Posts Tagged issues in education

Why I’m not signing up for an Algebra workshop for teachers

 

I received an announcement about a board sponsored teacher work shop to increase teacher competency in teaching algebra; it prompted this little rant1.

I suspect the workshop  is part of our system’s reaction to the PISA test scores and its mistreatment for political or economic concerns in the media (or just plan inadequate and incompetent) which has lead us to believe that math scores are falling compared to the rest of the world and that this is a problem.  While I strongly disagree with those tenants, that’s not the issue I’m having.  Algebra is part of the curriculum and sure, there are teachers who could stand to build competency in this area.  Teachers who don’t know what they’re doing in math, as in any subject, are likely less effective and therefore waste the time and efforts of their students.  The problem I am having is we are focusing our resources in the wrong stand of math; we are focusing on a strand that will have little impact on our student’s lives and we are neglecting a strand that teachers, as a group, need to build competency in.

Many people frustratingly argue or express dissatisfaction with math because they fail to see its relevance in their life.  “When am I going to use this?” and the like, are questions we uncomfortably endure during the teaching of algebra.  In Real Life, most situations can be done using the same sort of subtraction that identifies number families in primary without “let statements” or other algebraic strategies.  True, algebra does get amazingly complicated where proper procedure is necessary, but not in real life.  People can live their lives without algebra without disadvantage.  One reason why they never solidify their understanding or that skills are allowed to degrade is there are so few practical applications.  This is part of a problem with our school curriculum.  Our system is a sort of pre-calculus model; we teach math focused on, and heading towards, calculus as a mathematical goal.  The problem with that is, beyond some engineers, very few up us will end up learning/needing/applying calculus in our lives.  It has been 21 years since I took calculus—I don’t remember how to do it, but I have never had an opportunity where I needed it; I have not suffered for want of calculus.  Calculus may be a stunning example of human brilliance; it may be invaluable to engineers, but to the rest us, it is impractical and unnecessary.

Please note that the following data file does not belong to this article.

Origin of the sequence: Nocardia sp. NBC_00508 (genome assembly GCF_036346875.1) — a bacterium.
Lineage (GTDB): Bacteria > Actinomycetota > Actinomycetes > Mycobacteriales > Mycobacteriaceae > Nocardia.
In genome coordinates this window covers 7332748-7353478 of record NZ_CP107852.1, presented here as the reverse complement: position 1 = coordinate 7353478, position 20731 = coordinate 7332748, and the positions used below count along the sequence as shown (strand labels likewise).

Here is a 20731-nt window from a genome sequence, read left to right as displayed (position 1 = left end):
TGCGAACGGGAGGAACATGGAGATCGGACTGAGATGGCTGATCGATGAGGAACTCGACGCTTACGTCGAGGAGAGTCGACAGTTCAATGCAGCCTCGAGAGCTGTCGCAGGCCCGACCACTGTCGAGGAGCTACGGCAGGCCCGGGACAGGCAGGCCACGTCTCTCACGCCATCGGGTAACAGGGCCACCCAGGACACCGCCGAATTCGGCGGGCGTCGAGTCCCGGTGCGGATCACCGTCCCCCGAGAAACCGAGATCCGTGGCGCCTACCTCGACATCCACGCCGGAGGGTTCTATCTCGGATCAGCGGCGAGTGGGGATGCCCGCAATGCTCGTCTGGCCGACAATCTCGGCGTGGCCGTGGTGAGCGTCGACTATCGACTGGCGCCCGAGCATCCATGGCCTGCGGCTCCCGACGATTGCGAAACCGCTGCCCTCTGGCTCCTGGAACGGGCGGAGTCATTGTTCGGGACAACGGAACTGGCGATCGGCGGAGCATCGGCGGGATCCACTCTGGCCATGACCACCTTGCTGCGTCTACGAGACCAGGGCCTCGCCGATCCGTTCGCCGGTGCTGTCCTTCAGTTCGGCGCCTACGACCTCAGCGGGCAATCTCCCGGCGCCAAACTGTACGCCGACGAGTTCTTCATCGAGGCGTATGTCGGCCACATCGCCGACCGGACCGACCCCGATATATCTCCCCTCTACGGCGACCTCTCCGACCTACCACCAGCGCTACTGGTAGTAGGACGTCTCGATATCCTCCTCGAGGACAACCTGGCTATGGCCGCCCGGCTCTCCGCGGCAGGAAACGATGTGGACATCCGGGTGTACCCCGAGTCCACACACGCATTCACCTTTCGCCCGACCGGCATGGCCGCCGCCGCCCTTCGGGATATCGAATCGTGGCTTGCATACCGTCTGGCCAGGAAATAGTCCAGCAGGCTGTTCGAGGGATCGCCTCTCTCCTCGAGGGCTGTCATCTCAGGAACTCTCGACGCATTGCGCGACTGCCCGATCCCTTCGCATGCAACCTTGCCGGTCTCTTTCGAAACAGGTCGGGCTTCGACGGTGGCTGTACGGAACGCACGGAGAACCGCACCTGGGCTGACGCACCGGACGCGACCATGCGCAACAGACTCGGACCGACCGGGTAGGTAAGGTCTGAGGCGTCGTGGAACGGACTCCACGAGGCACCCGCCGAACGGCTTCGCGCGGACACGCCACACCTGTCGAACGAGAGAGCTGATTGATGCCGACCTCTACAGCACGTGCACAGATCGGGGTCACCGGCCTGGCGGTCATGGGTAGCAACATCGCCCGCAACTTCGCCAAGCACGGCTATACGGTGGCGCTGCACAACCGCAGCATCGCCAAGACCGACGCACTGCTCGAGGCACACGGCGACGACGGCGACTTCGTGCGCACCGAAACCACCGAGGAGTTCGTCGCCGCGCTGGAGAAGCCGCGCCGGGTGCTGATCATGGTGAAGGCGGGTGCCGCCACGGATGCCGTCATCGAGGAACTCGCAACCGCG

That’s not necessarily a bad thing.  Aristotle taught that education is both a good unto itself and what you can do with it.  Esoteric knowledge is not necessarily a bad thing, but in this case, it might be as it has a serious negative consequence.  The math we need in life; the math we need daily to understand or solve our current problems is the math our system least values even though it is most relevant.  The negative consequence is our studetns are short changed on relevant math when we, as a system, focus on pre-calculus.  We should be focusing on Data-management and probability as a system.  Understanding the importance of standard deviation would be so much more useful to people that calculating the area under a curve.

Many teachers and students think that these 2 units are easy and of little value; this is mainly the case because that’s how our curriculum teats them.  Each year they make their surveys and walk around the school collecting data (and interrupting classes) so they can graph their “authentic experience” in whatever graphing style they are learning.  In probability, students spin spinners, roll dice, and pull marbles from imaginary bags—boring and pointless.  As a result, Psychology students struggle unprepared through their Stats course in first year university; teachers nod dutifully when Sir Ken Robinson tells them a test resulted in 98% of kindergarteners scoring at genius level, we fill in our school plans for continuous improvement without discussing significant difference, mean or standard deviation; we don’t understand in what ways the ambiguities of “average” and how it’s being used to mislead us; in short, we don’t know what we’re missing, ignoring and short changing our students on.  I was lucky; I met a teacher that loved both…he taught me!  I learned.

For data:

Hand out a diagnostic test and realize that by grade 7 and 8 everyone can make a bar graph—fix the odd problem with scale and move on!

Now you can:

1)      Present David McCandless on TED.com and the artistic/beauty of graphing.  Combine graphing to tell a different story…a picto-scatter graph, a three dimensional bar graph, a bar graph were the width of the bar displays other data, etc.

2)      Present Chris Jordan…graphically display something that so large we can’t deal with intellectually—only emotionally.

3)      Present Dan Ariely on TED.com and see the predictable mistakes we make with data everyday…advertisers know them…so should your kids

4)      Watch Hans Rosling tell a story with data in “the river of myth” or “200 countries over 200 years.” Turn your data into stories.